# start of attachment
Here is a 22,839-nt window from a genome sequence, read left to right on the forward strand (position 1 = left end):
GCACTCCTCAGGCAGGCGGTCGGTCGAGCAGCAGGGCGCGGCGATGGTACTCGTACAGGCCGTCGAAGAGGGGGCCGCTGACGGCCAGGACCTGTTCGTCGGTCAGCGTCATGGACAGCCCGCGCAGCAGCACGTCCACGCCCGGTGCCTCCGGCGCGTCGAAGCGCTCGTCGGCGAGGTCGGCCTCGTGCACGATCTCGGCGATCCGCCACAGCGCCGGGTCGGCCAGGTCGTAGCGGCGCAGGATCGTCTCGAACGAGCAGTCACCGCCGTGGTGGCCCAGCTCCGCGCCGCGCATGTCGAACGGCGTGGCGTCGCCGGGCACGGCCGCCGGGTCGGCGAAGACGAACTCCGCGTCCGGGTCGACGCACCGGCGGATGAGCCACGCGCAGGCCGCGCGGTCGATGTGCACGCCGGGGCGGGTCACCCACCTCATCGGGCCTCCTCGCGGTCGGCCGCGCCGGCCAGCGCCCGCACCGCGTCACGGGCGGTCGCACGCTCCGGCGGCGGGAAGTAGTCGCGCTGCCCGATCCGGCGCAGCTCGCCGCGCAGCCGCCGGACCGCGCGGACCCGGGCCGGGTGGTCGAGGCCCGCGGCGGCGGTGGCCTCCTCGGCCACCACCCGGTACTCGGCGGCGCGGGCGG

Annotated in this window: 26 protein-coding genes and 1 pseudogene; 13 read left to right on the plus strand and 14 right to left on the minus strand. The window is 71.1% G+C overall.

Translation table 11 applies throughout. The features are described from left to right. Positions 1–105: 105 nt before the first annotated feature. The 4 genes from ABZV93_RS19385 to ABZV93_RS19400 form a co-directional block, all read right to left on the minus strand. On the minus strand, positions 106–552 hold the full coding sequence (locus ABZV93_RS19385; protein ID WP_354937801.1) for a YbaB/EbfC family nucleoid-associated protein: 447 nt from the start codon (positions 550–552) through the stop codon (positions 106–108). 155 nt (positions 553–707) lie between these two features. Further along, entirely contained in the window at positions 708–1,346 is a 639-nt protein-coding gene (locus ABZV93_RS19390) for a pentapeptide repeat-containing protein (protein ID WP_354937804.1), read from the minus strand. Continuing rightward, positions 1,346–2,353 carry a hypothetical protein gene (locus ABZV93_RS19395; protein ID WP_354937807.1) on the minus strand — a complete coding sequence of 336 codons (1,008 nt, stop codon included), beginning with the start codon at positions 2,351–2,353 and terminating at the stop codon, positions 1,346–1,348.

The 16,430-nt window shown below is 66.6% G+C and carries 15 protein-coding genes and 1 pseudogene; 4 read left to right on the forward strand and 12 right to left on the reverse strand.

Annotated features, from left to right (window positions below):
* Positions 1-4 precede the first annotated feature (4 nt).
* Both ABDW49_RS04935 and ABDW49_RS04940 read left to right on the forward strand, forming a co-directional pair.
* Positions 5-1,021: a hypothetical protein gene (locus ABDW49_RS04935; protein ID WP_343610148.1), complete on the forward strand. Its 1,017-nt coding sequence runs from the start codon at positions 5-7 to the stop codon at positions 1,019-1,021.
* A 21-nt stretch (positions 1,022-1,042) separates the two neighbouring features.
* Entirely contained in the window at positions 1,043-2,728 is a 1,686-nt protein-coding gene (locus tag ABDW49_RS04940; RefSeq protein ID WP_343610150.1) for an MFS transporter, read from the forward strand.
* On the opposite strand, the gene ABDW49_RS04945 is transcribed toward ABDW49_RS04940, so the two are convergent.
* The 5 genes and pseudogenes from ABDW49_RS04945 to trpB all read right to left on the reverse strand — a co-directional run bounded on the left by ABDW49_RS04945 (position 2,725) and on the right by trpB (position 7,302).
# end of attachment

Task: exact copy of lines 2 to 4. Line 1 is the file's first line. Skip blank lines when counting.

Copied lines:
GCACTCCTCAGGCAGGCGGTCGGTCGAGCAGCAGGGCGCGGCGATGGTACTCGTACAGGCCGTCGAAGAGGGGGCCGCTGACGGCCAGGACCTGTTCGTCGGTCAGCGTCATGGACAGCCCGCGCAGCAGCACGTCCACGCCCGGTGCCTCCGGCGCGTCGAAGCGCTCGTCGGCGAGGTCGGCCTCGTGCACGATCTCGGCGATCCGCCACAGCGCCGGGTCGGCCAGGTCGTAGCGGCGCAGGATCGTCTCGAACGAGCAGTCACCGCCGTGGTGGCCCAGCTCCGCGCCGCGCATGTCGAACGGCGTGGCGTCGCCGGGCACGGCCGCCGGGTCGGCGAAGACGAACTCCGCGTCCGGGTCGACGCACCGGCGGATGAGCCACGCGCAGGCCGCGCGGTCGATGTGCACGCCGGGGCGGGTCACCCACCTCATCGGGCCTCCTCGCGGTCGGCCGCGCCGGCCAGCGCCCGCACCGCGTCACGGGCGGTCGCACGCTCCGGCGGCGGGAAGTAGTCGCGCTGCCCGATCCGGCGCAGCTCGCCGCGCAGCCGCCGGACCGCGCGGACCCGGGCCGGGTGGTCGAGGCCCGCGGCGGCGGTGGCCTCCTCGGCCACCACCCGGTACTCGGCGGCGCGGGCGG

Annotated in this window: 26 protein-coding genes and 1 pseudogene; 13 read left to right on the plus strand and 14 right to left on the minus strand. The window is 71.1% G+C overall.

Translation table 11 applies throughout. The features are described from left to right. Positions 1–105: 105 nt before the first annotated feature. The 4 genes from ABZV93_RS19385 to ABZV93_RS19400 form a co-directional block, all read right to left on the minus strand. On the minus strand, positions 106–552 hold the full coding sequence (locus ABZV93_RS19385; protein ID WP_354937801.1) for a YbaB/EbfC family nucleoid-associated protein: 447 nt from the start codon (positions 550–552) through the stop codon (positions 106–108). 155 nt (positions 553–707) lie between these two features. Further along, entirely contained in the window at positions 708–1,346 is a 639-nt protein-coding gene (locus ABZV93_RS19390) for a pentapeptide repeat-containing protein (protein ID WP_354937804.1), read from the minus strand. Continuing rightward, positions 1,346–2,353 carry a hypothetical protein gene (locus ABZV93_RS19395; protein ID WP_354937807.1) on the minus strand — a complete coding sequence of 336 codons (1,008 nt, stop codon included), beginning with the start codon at positions 2,351–2,353 and terminating at the stop codon, positions 1,346–1,348.